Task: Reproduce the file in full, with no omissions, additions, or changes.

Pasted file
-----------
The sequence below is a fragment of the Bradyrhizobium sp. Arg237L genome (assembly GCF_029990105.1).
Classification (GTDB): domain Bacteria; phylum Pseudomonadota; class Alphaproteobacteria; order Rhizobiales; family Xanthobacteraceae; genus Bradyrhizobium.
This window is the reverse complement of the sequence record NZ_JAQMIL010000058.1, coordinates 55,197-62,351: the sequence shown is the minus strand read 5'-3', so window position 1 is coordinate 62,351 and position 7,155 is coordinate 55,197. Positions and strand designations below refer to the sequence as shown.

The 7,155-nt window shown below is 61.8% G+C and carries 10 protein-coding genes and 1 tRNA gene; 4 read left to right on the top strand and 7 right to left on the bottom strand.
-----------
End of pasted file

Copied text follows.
The sequence below is a fragment of the Bradyrhizobium sp. Arg237L genome (assembly GCF_029990105.1).
Classification (GTDB): domain Bacteria; phylum Pseudomonadota; class Alphaproteobacteria; order Rhizobiales; family Xanthobacteraceae; genus Bradyrhizobium.
This window is the reverse complement of the sequence record NZ_JAQMIL010000058.1, coordinates 55,197-62,351: the sequence shown is the minus strand read 5'-3', so window position 1 is coordinate 62,351 and position 7,155 is coordinate 55,197. Positions and strand designations below refer to the sequence as shown.

The 7,155-nt window shown below is 61.8% G+C and carries 10 protein-coding genes and 1 tRNA gene; 4 read left to right on the top strand and 7 right to left on the bottom strand.